If you are afraid of what could happen in terms of violence, you'll probably have to go more far away than you might think, assuming you live in Buenos Aires. When the last crisis happened, I was living in Martinez, San Isidro(*).
Although it was way better than other places, gun armed robberies, larceny and express kidnappings where also happening, not that often, but still.
Maybe you should look to move away from any big city, and/or to another province, investigating and choosing some nice place beforehand.
If you choose to buy land, always remember it has it's risks. You'll have to pay taxes on it, it can be usurped if you don't live there, while buying and selling you'll have to pay a percentage on taxes, the tittle and real state agent, and it will be hard to sell if you suddenly need to.
If you think it might be unsafe to stay where you are currently living, it be a good moment to move if you can (considering job opportunities, family, will to move far and resources), it might be a good time to do so.
Also if you really want to buy property, believing it's value won't dip and will go up after things look better, you could try waiting for a good opportunity. Every now and then people need to sell fast even if cheaper, but you'll probably have to have the cash(**) available fast, and making several offers until you find someone desperate enough so you get a good deal.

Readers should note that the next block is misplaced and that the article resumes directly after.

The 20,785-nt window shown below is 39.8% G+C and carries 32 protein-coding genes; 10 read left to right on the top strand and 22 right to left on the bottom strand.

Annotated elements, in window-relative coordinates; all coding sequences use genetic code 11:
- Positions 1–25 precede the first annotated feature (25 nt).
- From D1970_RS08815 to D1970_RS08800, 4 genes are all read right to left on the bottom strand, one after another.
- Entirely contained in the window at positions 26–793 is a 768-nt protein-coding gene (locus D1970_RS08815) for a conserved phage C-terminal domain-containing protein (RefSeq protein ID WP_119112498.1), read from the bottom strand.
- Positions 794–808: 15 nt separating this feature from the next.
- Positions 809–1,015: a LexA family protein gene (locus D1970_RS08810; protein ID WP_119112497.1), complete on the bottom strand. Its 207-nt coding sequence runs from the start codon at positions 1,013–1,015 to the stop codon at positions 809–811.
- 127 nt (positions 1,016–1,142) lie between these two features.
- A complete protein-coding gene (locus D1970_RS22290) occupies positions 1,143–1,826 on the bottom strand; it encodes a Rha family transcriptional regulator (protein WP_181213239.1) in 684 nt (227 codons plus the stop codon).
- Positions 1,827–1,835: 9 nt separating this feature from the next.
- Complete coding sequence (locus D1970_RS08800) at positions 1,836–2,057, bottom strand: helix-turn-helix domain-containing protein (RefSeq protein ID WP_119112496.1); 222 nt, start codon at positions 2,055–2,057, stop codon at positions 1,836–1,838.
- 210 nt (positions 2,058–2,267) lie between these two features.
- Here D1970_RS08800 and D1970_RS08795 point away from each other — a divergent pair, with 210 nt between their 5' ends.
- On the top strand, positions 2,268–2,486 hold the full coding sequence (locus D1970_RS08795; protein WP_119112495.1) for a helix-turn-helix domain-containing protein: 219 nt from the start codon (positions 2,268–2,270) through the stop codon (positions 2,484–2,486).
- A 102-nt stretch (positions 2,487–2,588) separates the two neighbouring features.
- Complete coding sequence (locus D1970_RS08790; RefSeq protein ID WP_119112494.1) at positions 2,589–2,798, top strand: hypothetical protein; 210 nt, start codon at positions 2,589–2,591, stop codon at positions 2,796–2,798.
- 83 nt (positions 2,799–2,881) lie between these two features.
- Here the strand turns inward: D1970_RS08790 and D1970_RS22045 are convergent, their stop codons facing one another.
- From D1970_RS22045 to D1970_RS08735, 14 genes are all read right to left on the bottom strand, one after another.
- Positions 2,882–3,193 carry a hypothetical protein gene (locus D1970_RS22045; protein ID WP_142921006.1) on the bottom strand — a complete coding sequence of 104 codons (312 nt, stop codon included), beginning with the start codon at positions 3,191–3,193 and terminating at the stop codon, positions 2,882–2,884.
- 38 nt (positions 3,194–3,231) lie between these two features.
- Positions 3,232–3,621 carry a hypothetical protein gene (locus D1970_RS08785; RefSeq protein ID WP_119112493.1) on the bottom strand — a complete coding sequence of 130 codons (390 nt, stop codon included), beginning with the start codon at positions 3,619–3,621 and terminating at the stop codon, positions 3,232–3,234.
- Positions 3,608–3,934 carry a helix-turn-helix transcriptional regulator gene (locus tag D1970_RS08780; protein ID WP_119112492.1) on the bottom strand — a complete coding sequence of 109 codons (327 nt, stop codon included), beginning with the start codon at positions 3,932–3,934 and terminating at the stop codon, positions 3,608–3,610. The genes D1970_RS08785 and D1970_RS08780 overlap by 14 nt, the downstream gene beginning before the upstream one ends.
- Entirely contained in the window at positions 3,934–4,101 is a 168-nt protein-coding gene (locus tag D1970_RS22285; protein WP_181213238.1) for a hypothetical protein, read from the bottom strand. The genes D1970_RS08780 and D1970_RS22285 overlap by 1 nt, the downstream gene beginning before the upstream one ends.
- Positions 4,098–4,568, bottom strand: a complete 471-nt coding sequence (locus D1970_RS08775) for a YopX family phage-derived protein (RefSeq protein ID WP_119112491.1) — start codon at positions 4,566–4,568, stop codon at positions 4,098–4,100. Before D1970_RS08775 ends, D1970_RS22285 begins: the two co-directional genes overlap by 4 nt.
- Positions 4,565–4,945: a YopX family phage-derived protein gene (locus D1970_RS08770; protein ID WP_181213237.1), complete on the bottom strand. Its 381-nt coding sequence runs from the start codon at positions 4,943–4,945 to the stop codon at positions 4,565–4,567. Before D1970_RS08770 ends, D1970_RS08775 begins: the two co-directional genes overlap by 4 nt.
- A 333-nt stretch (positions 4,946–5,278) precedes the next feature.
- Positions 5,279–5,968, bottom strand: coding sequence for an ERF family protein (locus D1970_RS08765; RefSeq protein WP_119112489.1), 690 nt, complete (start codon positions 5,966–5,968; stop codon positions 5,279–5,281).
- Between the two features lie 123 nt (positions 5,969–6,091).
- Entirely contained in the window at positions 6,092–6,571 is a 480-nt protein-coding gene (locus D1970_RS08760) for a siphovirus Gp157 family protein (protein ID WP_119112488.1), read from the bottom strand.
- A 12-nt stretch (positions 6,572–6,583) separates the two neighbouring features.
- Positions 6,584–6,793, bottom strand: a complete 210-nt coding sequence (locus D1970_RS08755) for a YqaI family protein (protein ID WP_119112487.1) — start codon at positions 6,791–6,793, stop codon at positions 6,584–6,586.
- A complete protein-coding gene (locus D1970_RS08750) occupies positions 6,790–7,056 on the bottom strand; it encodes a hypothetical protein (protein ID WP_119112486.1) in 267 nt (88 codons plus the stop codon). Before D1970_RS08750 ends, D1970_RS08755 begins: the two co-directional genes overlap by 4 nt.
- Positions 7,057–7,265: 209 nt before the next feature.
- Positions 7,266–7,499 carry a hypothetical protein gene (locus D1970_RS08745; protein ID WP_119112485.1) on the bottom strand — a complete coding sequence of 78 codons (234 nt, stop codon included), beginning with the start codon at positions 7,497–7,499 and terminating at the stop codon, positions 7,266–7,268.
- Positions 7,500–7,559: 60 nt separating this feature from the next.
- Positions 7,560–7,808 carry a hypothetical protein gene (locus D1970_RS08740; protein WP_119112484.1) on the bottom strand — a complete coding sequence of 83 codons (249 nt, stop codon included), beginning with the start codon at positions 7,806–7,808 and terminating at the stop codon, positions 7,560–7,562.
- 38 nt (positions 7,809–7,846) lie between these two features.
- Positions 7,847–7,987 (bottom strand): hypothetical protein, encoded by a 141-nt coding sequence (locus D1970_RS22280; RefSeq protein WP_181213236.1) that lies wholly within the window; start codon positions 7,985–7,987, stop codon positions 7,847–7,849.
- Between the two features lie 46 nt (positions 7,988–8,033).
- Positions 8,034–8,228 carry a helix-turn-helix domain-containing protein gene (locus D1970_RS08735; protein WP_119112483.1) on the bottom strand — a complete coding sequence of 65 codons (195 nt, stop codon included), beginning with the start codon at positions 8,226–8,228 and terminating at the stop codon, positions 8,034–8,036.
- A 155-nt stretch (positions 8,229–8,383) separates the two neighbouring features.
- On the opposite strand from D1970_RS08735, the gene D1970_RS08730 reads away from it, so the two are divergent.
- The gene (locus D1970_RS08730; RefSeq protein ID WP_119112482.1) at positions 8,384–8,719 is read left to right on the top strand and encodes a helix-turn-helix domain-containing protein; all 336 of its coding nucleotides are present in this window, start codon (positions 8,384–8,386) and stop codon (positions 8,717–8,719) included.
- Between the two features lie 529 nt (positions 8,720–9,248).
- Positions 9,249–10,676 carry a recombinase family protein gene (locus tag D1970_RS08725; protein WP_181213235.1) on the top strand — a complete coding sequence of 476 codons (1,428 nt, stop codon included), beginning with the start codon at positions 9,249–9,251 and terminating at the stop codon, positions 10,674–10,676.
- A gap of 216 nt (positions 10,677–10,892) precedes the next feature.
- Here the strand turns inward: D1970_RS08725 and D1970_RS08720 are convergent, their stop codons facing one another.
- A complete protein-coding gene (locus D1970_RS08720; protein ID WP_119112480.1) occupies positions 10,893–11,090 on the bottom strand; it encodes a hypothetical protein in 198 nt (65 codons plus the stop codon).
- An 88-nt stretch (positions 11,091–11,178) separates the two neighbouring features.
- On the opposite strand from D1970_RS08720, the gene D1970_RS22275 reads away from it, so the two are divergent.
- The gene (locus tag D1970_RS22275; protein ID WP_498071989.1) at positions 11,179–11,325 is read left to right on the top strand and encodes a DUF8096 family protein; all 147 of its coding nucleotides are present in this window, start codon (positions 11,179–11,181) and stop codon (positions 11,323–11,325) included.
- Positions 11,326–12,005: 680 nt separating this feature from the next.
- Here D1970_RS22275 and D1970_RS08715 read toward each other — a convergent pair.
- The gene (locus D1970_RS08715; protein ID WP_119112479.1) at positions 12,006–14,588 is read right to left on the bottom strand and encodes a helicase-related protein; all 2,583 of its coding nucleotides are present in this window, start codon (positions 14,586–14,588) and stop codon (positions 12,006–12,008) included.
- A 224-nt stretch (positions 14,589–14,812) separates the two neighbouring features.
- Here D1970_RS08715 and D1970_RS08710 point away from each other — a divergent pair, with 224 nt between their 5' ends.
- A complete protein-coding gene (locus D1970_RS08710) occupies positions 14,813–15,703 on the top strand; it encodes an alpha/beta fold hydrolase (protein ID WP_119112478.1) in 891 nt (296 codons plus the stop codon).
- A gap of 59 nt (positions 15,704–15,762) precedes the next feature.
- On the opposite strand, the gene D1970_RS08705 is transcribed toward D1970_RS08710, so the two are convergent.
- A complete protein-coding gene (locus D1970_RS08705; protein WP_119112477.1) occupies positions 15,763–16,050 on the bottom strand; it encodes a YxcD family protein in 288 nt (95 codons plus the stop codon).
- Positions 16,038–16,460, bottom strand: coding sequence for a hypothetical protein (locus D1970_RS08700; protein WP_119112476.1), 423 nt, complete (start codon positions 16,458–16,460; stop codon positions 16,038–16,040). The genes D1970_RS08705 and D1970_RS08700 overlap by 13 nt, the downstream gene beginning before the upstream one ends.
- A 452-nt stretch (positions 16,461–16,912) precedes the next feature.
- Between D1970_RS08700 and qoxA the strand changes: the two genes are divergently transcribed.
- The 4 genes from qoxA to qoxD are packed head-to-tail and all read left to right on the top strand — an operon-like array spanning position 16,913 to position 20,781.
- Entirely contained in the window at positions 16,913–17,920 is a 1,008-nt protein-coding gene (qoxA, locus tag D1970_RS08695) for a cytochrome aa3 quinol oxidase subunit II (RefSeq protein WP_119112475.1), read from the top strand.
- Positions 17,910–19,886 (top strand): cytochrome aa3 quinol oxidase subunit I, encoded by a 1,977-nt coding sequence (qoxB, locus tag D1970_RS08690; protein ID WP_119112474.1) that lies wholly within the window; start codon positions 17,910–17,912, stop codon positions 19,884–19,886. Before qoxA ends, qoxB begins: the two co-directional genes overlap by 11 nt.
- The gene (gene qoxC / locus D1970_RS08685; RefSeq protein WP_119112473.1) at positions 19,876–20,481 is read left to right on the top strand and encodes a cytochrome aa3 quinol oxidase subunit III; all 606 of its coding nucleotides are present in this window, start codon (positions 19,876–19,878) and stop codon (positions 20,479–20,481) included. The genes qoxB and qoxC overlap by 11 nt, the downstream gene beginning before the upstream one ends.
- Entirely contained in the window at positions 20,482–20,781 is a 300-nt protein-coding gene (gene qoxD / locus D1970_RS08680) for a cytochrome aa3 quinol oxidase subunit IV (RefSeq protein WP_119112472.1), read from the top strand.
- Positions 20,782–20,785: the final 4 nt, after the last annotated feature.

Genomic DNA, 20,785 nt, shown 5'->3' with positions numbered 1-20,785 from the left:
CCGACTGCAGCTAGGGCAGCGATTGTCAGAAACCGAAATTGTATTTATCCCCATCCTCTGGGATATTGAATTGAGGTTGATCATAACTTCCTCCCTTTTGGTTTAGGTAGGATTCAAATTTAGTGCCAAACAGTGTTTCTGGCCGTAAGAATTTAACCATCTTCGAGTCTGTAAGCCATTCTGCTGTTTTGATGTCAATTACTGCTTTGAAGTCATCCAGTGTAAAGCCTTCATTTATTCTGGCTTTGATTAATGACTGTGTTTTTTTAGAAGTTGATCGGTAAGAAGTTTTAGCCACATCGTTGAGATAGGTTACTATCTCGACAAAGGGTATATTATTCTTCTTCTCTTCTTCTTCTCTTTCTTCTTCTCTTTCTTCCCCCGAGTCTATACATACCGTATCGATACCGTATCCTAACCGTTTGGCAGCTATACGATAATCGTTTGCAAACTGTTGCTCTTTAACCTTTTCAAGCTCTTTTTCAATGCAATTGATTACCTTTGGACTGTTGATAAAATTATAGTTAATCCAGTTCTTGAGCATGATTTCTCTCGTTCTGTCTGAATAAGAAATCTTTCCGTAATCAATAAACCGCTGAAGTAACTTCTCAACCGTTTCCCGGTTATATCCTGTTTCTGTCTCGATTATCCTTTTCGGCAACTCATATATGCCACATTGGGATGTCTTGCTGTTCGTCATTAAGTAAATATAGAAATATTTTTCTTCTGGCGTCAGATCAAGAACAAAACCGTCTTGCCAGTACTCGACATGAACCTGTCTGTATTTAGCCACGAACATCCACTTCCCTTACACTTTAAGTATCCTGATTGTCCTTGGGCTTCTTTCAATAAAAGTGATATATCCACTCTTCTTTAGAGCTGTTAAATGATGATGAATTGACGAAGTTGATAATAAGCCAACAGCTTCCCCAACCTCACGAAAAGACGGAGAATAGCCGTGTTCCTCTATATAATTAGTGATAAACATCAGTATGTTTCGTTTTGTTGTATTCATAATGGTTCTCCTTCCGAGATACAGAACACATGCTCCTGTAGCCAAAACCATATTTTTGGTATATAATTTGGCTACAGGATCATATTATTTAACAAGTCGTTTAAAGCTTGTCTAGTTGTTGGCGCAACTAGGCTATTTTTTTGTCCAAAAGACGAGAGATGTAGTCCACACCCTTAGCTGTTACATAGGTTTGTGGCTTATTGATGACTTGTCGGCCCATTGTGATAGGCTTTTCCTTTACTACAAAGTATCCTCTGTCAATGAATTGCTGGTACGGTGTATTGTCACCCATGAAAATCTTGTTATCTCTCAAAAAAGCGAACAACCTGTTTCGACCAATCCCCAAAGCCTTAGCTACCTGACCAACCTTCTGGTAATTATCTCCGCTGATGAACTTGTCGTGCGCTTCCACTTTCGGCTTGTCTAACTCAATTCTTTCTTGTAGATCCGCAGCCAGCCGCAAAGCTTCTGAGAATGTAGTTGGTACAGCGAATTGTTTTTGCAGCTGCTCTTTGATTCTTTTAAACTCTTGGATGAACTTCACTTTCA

Lastly, about gold, if you think you might have to sell it soon, the spread between buy/sell price will make you lose more money than saving in US dollars. Plus dollars are useful to buy property, leave the country if you want to, and it's more liquid than gold.
Other investments you might want to consider are sovereign bonds, the more trustworthy the issuing country is, the less dividends, so you'll get to choose how much you want to risk. There even are some decent bonds from Argentinian provinces in US dollars. But I wouldn't be surprised if you choose some other one.
Personally I don't think it will get as bad as you seem to think, but I guess you should invest according to what you believe.
(*) Note for people from other places: this is among the wealthiest/safest/more expensive places to live near Buenos Aires city without counting some Gated communities and Puerto Madero, the most (insanely) expensive neighborhood in Buenos Aires city).
(**) Again note for other readers: Most properties are bought in US dollars and in cash. Yes, seriously. Mostly because our currency tends to lose value compared to the US dollar, many people try to avoid depositing cash in the bank (some store them in a safe inside the bank, or even at home) for historical reasons; and there's a lot of tax evasion happening and bank transfers don't work well with this.